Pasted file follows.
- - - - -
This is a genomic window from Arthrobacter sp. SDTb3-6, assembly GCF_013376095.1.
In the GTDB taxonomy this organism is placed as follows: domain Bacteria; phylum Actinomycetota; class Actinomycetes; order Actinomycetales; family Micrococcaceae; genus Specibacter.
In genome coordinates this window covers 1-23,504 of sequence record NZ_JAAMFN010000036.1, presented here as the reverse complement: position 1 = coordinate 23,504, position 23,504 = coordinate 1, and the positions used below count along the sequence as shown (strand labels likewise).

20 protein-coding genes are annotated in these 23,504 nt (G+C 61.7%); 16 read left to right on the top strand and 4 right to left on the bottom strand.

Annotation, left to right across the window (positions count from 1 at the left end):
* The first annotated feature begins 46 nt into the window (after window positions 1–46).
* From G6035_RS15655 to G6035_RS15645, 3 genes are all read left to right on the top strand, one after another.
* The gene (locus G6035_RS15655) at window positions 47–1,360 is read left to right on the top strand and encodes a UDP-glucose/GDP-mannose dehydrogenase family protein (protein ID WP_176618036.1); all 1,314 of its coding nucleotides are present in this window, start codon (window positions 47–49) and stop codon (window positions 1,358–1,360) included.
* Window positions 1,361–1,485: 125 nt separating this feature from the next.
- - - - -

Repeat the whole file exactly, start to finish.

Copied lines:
This is a genomic window from Arthrobacter sp. SDTb3-6, assembly GCF_013376095.1.
In the GTDB taxonomy this organism is placed as follows: domain Bacteria; phylum Actinomycetota; class Actinomycetes; order Actinomycetales; family Micrococcaceae; genus Specibacter.
In genome coordinates this window covers 1-23,504 of sequence record NZ_JAAMFN010000036.1, presented here as the reverse complement: position 1 = coordinate 23,504, position 23,504 = coordinate 1, and the positions used below count along the sequence as shown (strand labels likewise).

20 protein-coding genes are annotated in these 23,504 nt (G+C 61.7%); 16 read left to right on the top strand and 4 right to left on the bottom strand.

Annotation, left to right across the window (positions count from 1 at the left end):
* The first annotated feature begins 46 nt into the window (after window positions 1–46).
* From G6035_RS15655 to G6035_RS15645, 3 genes are all read left to right on the top strand, one after another.
* The gene (locus G6035_RS15655) at window positions 47–1,360 is read left to right on the top strand and encodes a UDP-glucose/GDP-mannose dehydrogenase family protein (protein ID WP_176618036.1); all 1,314 of its coding nucleotides are present in this window, start codon (window positions 47–49) and stop codon (window positions 1,358–1,360) included.
* Window positions 1,361–1,485: 125 nt separating this feature from the next.